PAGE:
Ronald Ludington

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Ronald Ludington
Personal information
Full nameRonald Edmund Ludington
Country representedUnited States
Born (1934-09-04) September 4, 1934 (age 84)
Boston, Massachusetts
Former partnerNancy Ludington
Skating clubCommonwealth Figure Skating Club

Ronald Ludington (born September 4, 1934) is an American figure skating coach and former pair skater. With Nancy Rouillard Ludington, he is the 1960 Olympic bronze medalist, 1959 World bronze medalist, and a four-time U.S. national champion.


With his then-wife, Nancy Rouillard Ludington, he won the U.S. Championships in pair skating four times, between 1957 and 1960, after having been the junior national champions in 1956. They won bronze medals at the 1959 World Figure Skating Championships and 1960 Winter Olympics. Ludington also won the 1958 U.S. junior (silver) dance championship, partnered with Judy Ann Lamar.

Following his competitive career, Ludington took up coaching in Norwalk, Connecticut.[1] His first pupils included Patricia and Robert Dineen, who were killed along with the rest of the U.S. team in the crash of Sabena Flight 548 on their way to the 1961 World Championships. Ludington was not on the plane because neither he nor the Dineens had the money to fund his travel expenses.[1] It was the only World Championships from 1957 to the end of the century which he did not attend as either a competitor or a coach.[1]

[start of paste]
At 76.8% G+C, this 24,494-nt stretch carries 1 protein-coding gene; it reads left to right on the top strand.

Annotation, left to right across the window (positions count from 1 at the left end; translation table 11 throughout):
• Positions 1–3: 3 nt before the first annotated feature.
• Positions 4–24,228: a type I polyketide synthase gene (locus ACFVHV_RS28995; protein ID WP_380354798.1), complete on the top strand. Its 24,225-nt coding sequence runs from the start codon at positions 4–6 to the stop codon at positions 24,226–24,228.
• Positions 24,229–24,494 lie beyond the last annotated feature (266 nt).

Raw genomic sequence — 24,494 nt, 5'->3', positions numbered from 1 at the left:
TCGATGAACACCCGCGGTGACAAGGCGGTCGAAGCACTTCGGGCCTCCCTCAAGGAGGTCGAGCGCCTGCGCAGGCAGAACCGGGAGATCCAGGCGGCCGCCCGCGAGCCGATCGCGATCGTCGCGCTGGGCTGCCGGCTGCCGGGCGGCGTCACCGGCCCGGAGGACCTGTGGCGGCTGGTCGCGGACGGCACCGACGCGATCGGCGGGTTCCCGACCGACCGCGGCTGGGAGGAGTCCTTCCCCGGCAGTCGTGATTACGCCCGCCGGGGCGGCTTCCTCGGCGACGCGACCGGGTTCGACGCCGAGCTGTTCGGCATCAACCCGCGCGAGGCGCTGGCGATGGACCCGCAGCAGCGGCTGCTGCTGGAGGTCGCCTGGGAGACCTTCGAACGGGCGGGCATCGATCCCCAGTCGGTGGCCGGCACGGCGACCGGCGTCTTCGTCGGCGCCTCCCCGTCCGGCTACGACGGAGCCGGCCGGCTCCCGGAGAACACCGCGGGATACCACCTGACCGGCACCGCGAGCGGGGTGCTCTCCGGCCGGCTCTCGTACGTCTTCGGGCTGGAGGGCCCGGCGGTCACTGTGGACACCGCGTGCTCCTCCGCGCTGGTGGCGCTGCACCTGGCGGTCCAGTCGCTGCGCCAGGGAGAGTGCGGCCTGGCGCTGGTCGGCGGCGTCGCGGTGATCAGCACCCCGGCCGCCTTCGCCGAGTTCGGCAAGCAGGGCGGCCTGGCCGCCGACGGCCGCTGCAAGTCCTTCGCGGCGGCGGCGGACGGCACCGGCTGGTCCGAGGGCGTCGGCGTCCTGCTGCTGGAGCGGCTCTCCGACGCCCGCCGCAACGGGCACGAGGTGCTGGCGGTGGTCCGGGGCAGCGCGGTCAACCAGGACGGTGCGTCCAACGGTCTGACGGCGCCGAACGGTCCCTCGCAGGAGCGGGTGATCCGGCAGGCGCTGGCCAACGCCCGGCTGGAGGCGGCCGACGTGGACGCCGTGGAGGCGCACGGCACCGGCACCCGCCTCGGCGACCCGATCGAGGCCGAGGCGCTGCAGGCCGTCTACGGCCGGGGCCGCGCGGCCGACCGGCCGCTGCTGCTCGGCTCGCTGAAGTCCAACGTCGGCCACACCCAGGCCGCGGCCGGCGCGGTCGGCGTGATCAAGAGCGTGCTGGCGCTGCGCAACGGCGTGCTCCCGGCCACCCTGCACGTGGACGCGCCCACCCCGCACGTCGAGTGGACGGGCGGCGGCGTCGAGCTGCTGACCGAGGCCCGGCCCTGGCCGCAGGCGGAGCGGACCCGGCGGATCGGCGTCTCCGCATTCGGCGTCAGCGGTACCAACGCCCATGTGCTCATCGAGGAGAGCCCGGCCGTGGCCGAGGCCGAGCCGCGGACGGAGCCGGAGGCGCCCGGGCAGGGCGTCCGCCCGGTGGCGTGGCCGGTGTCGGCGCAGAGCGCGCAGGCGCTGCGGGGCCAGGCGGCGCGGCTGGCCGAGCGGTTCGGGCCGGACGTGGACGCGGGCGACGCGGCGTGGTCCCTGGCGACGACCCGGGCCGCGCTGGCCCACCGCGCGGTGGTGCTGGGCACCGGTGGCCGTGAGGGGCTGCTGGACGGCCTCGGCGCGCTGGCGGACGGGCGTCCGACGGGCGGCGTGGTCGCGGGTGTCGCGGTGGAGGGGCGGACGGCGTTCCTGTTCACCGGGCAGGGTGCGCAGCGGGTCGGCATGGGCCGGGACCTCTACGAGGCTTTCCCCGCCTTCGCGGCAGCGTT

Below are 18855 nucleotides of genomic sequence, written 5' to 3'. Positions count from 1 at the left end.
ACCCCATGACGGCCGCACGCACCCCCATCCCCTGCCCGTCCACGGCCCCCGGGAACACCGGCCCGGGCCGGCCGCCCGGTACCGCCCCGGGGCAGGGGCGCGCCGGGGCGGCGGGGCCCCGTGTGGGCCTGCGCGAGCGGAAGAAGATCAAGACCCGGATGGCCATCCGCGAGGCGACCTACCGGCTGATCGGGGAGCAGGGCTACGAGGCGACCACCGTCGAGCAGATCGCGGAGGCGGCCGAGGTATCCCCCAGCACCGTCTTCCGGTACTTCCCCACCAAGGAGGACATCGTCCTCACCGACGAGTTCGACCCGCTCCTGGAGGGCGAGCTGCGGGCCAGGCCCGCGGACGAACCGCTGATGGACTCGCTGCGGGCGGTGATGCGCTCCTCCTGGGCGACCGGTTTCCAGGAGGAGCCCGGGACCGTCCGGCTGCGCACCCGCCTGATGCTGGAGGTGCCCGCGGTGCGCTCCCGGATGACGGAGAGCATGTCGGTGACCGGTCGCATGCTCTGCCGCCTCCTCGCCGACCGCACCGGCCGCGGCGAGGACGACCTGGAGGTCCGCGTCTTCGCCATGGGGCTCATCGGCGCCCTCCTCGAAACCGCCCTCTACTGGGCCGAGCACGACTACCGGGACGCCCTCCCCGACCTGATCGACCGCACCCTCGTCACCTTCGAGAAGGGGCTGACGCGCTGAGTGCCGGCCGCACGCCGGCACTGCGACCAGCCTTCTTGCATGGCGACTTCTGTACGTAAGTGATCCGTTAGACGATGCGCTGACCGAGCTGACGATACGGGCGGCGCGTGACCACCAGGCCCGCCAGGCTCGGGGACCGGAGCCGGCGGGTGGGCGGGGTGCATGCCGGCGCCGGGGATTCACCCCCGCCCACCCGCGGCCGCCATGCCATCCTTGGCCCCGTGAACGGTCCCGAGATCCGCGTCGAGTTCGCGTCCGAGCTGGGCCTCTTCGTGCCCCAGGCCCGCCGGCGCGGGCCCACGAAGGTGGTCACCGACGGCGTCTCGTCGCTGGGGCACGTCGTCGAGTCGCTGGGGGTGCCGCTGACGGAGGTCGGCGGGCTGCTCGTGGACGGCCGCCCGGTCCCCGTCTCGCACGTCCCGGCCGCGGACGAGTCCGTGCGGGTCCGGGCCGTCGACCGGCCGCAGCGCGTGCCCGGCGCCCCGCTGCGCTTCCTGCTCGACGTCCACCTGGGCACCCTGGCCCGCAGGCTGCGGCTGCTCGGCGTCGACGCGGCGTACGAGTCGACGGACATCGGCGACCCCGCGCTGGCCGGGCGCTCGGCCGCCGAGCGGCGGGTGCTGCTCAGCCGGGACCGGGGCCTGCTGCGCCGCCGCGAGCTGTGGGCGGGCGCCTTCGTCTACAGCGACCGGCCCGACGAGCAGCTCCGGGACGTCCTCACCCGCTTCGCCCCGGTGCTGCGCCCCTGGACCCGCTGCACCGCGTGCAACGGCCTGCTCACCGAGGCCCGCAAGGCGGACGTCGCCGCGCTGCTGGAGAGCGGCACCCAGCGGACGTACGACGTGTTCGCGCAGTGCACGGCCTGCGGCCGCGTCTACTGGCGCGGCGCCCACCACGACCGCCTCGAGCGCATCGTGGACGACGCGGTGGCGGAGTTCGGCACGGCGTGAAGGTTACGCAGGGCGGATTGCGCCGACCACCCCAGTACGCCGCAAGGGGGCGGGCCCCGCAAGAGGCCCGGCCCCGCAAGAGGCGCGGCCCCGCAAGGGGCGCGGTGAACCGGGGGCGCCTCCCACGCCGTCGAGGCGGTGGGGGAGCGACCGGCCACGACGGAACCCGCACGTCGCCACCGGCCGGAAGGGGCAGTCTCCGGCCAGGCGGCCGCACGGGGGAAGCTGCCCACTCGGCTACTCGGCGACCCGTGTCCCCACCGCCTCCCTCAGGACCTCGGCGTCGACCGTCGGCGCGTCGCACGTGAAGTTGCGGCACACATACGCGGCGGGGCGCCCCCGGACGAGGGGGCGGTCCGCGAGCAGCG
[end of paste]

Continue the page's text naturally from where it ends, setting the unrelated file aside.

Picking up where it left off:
Around 1970, due to limited ice time in Detroit, Ludington moved to Wilmington, Delaware to coach at the Skating Club of Wilmington.[2][3] In 1987, he became the director of the University of Delaware's Ice Skating Science Development Center.[4] He held that position until 2010.[3]

Ludington has coached the following skaters:

Ludington was named to the World Figure Skating Hall of Fame in 1999, the Professional Skaters Association Coaches Hall of Fame in 2002, and the Delaware Sports Museum and Hall of Fame in 2000.

Personal life[edit]

In 1957, Ludington married his skating partner, Nancy Rouillard.[8] He later married Mary Batdorf, a skating coach.[8] They had a son, Michael, before divorcing in the mid-1970s.[4]



(with Nancy Ludington)

Event 1957 1958 1959 1960
Winter Olympic Games 3rd
World Championships 4th 5th 3rd 6th
North American Championships 3rd
U.S. Championships 1st 1st 1st 1st

Ice dance[edit]

(with Lamar)

Event 1958
U.S. Championships 1st J.


  1. ^ a b c Duffy, Bob (December 31, 2000). "Twists of fate". The Boston Globe.
  2. ^ Eisenberg, John (February 21, 2006). "Delaware club churns out ice champions". Baltimore Sun.
  3. ^ a b Tresolini, Kevin (February 2, 2014). "Shifting younger, but Delaware still helps breed top figure skating talent". The News Journal.
  4. ^ a b "Ron Ludington named to World Figure Skating Hall of Fame". University of Delaware. May 20, 1999.
  5. ^ Thomson, Candus (November 10, 2009). "Stars remember how Skate America began". Baltimore Sun. Archived from the original on March 12, 2014.
  6. ^ Hersh, Phil (February 14, 1988). "Whole Town Goes For The Gold". Chicago Tribune.
  7. ^ Hersh, Phil (December 26, 1991). "Skater Figures Charity Begins At Home". Chicago Tribune.
  8. ^ a b "Ron Ludington". Sports Reference.